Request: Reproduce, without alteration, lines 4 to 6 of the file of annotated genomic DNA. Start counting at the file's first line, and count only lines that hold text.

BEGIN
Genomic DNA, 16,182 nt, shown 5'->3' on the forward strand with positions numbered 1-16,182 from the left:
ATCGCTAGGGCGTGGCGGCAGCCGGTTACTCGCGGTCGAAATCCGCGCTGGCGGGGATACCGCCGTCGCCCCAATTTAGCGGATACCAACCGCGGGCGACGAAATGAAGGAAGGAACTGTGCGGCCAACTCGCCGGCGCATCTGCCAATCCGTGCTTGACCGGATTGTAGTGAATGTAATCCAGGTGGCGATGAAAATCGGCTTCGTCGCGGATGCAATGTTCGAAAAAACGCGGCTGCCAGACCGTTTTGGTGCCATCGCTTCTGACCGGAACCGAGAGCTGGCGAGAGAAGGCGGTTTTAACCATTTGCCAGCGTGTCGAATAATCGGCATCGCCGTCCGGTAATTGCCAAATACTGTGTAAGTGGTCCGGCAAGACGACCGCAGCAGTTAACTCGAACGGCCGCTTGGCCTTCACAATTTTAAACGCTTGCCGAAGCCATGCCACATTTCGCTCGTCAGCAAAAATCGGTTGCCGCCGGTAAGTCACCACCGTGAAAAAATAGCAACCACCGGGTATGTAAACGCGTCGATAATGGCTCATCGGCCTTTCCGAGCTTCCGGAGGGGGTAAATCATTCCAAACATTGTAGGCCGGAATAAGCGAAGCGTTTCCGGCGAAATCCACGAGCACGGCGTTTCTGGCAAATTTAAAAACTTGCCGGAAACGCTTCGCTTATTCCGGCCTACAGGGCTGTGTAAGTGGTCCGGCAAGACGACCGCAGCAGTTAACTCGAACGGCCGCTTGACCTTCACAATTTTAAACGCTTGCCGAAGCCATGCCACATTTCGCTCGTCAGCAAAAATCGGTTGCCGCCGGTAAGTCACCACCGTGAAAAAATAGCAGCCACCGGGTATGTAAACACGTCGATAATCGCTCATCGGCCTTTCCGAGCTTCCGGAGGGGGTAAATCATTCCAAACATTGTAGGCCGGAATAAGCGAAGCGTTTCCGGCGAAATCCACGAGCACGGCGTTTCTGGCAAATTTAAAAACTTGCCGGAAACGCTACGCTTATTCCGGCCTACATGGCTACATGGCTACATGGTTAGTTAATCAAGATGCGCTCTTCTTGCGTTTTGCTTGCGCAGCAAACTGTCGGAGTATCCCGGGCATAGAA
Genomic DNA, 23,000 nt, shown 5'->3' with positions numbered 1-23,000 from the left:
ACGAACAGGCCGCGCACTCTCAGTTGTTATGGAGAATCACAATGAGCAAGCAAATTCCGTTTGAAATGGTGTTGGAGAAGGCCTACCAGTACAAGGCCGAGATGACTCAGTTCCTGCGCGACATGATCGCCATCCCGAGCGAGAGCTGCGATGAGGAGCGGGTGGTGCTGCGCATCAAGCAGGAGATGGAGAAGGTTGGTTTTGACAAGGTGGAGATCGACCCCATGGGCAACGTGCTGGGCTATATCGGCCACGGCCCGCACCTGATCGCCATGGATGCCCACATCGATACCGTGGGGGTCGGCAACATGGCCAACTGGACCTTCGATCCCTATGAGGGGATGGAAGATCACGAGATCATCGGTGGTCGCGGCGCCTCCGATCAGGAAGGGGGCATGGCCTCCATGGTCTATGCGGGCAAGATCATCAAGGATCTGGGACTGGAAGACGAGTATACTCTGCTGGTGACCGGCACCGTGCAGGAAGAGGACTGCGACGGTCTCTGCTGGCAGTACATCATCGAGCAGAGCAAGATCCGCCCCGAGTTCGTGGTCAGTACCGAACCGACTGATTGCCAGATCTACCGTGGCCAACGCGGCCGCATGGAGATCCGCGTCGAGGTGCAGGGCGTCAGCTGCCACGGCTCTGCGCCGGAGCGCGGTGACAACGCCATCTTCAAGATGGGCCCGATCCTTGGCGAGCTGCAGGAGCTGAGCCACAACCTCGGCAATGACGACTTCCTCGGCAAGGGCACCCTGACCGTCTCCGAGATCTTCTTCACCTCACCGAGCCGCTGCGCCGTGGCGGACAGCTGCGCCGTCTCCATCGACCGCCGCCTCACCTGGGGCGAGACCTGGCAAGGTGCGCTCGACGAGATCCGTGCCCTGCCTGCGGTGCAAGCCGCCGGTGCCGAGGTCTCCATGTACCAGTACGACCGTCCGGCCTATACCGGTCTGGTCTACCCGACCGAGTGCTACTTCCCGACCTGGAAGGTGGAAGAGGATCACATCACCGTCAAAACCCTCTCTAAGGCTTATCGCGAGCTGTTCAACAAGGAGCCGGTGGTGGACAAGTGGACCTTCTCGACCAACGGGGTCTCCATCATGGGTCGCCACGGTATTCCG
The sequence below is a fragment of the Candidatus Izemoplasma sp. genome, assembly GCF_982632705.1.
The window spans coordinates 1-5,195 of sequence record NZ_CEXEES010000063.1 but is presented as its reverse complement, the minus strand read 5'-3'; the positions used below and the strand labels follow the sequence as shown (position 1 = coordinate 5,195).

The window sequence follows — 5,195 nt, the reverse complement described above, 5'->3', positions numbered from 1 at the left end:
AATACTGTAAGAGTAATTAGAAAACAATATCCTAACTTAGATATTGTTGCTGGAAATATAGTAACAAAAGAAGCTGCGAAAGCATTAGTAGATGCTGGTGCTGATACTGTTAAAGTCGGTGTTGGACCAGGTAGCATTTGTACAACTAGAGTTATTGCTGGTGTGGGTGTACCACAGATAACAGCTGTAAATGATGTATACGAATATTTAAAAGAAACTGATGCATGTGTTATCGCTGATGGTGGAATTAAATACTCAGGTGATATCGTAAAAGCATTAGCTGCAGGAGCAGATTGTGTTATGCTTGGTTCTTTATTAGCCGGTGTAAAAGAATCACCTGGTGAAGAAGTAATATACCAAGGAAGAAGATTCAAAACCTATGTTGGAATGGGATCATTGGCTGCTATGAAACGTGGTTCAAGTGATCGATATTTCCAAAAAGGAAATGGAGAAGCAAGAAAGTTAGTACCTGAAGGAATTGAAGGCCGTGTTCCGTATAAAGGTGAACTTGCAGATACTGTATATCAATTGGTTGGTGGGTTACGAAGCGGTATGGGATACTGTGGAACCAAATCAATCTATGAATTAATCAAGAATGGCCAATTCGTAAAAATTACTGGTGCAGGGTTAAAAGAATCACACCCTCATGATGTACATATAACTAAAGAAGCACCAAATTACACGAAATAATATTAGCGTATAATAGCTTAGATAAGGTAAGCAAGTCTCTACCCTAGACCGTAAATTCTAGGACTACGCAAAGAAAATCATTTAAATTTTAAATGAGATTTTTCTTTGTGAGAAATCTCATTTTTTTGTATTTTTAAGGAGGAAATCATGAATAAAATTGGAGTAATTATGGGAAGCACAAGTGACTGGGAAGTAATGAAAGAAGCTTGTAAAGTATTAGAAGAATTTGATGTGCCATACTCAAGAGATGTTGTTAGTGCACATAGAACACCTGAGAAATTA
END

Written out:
ACGAACAGGCCGCGCACTCTCAGTTGTTATGGAGAATCACAATGAGCAAGCAAATTCCGTTTGAAATGGTGTTGGAGAAGGCCTACCAGTACAAGGCCGAGATGACTCAGTTCCTGCGCGACATGATCGCCATCCCGAGCGAGAGCTGCGATGAGGAGCGGGTGGTGCTGCGCATCAAGCAGGAGATGGAGAAGGTTGGTTTTGACAAGGTGGAGATCGACCCCATGGGCAACGTGCTGGGCTATATCGGCCACGGCCCGCACCTGATCGCCATGGATGCCCACATCGATACCGTGGGGGTCGGCAACATGGCCAACTGGACCTTCGATCCCTATGAGGGGATGGAAGATCACGAGATCATCGGTGGTCGCGGCGCCTCCGATCAGGAAGGGGGCATGGCCTCCATGGTCTATGCGGGCAAGATCATCAAGGATCTGGGACTGGAAGACGAGTATACTCTGCTGGTGACCGGCACCGTGCAGGAAGAGGACTGCGACGGTCTCTGCTGGCAGTACATCATCGAGCAGAGCAAGATCCGCCCCGAGTTCGTGGTCAGTACCGAACCGACTGATTGCCAGATCTACCGTGGCCAACGCGGCCGCATGGAGATCCGCGTCGAGGTGCAGGGCGTCAGCTGCCACGGCTCTGCGCCGGAGCGCGGTGACAACGCCATCTTCAAGATGGGCCCGATCCTTGGCGAGCTGCAGGAGCTGAGCCACAACCTCGGCAATGACGACTTCCTCGGCAAGGGCACCCTGACCGTCTCCGAGATCTTCTTCACCTCACCGAGCCGCTGCGCCGTGGCGGACAGCTGCGCCGTCTCCATCGACCGCCGCCTCACCTGGGGCGAGACCTGGCAAGGTGCGCTCGACGAGATCCGTGCCCTGCCTGCGGTGCAAGCCGCCGGTGCCGAGGTCTCCATGTACCAGTACGACCGTCCGGCCTATACCGGTCTGGTCTACCCGACCGAGTGCTACTTCCCGACCTGGAAGGTGGAAGAGGATCACATCACCGTCAAAACCCTCTCTAAGGCTTATCGCGAGCTGTTCAACAAGGAGCCGGTGGTGGACAAGTGGACCTTCTCGACCAACGGGGTCTCCATCATGGGTCGCCACGGTATTCCG
The sequence below is a fragment of the Candidatus Izemoplasma sp. genome, assembly GCF_982632705.1.
The window spans coordinates 1-5,195 of sequence record NZ_CEXEES010000063.1 but is presented as its reverse complement, the minus strand read 5'-3'; the positions used below and the strand labels follow the sequence as shown (position 1 = coordinate 5,195).